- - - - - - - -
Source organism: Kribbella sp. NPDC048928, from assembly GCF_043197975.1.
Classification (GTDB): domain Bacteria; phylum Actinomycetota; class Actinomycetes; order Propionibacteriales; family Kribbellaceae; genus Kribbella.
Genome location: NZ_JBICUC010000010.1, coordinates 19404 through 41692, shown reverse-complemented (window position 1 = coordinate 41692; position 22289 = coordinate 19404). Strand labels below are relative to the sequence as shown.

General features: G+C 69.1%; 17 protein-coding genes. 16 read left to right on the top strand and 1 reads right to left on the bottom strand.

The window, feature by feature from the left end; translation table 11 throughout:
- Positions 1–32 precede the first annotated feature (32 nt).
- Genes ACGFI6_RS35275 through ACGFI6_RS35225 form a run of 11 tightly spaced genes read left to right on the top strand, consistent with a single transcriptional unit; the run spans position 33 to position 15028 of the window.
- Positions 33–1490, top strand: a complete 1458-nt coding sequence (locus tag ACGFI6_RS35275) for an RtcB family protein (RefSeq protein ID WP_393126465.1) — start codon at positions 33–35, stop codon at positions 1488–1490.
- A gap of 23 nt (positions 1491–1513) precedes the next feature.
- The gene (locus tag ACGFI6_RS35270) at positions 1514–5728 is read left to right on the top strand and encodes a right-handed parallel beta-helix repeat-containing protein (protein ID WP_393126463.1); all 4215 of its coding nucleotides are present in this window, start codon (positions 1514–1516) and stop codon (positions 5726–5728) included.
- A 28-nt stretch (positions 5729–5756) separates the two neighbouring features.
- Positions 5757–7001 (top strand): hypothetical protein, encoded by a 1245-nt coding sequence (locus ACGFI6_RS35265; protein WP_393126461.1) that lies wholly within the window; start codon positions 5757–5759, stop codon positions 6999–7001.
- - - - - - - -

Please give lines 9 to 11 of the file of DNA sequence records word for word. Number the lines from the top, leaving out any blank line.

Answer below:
- A gap of 23 nt (positions 1491–1513) precedes the next feature.
- The gene (locus tag ACGFI6_RS35270) at positions 1514–5728 is read left to right on the top strand and encodes a right-handed parallel beta-helix repeat-containing protein (protein ID WP_393126463.1); all 4215 of its coding nucleotides are present in this window, start codon (positions 1514–1516) and stop codon (positions 5726–5728) included.
- A 28-nt stretch (positions 5729–5756) separates the two neighbouring features.